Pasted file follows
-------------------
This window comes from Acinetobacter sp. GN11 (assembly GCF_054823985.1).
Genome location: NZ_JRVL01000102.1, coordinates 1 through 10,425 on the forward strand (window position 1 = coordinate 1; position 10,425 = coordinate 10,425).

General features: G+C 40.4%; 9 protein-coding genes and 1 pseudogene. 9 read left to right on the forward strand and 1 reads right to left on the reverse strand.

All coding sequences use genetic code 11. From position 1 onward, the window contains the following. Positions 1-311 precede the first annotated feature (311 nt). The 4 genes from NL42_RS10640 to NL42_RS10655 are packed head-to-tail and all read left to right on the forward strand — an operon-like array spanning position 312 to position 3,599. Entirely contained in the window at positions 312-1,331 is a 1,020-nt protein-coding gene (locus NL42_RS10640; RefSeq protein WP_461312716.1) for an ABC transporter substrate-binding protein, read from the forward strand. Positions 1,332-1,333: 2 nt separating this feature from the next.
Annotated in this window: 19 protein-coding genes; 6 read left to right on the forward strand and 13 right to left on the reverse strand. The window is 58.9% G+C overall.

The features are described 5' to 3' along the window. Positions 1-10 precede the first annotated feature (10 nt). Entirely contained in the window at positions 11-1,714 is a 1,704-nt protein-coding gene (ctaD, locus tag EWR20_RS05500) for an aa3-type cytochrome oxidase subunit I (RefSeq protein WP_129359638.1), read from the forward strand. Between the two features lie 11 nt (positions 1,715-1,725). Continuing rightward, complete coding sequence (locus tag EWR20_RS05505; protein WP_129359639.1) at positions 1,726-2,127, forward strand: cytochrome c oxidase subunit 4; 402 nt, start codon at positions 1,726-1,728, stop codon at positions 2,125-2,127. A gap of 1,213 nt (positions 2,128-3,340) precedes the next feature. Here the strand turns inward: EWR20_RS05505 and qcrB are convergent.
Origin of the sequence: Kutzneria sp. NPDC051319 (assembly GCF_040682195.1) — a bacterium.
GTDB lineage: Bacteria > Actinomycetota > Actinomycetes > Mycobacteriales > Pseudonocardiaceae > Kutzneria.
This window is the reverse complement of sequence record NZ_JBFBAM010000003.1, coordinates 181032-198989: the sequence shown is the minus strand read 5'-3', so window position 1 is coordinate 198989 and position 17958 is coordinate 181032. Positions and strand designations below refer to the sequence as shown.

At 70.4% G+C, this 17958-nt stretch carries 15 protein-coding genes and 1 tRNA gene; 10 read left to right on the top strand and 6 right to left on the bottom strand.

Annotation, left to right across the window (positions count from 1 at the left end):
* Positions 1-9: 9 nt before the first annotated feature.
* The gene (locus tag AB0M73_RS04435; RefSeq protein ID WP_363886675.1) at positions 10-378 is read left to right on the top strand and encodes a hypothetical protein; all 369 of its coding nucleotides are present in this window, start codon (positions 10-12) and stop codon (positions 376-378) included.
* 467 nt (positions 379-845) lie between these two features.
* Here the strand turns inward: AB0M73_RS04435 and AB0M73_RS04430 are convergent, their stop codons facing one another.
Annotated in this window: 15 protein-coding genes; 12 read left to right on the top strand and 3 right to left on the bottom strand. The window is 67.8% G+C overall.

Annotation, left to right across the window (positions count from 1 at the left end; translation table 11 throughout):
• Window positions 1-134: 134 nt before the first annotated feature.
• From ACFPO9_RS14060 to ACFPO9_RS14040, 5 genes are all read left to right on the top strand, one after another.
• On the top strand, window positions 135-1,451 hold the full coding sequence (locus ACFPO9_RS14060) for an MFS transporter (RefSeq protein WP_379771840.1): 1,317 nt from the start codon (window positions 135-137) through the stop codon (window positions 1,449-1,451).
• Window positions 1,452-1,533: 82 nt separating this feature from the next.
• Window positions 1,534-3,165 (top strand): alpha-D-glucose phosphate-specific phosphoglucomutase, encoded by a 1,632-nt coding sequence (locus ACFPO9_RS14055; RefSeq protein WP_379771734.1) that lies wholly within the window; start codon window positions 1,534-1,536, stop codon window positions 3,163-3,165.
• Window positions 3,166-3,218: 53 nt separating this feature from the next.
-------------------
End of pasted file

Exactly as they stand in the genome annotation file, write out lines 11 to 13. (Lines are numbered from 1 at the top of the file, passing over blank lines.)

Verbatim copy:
Annotation, left to right across the window (positions count from 1 at the left end):
* Positions 1-9: 9 nt before the first annotated feature.
* The gene (locus tag AB0M73_RS04435; RefSeq protein ID WP_363886675.1) at positions 10-378 is read left to right on the top strand and encodes a hypothetical protein; all 369 of its coding nucleotides are present in this window, start codon (positions 10-12) and stop codon (positions 376-378) included.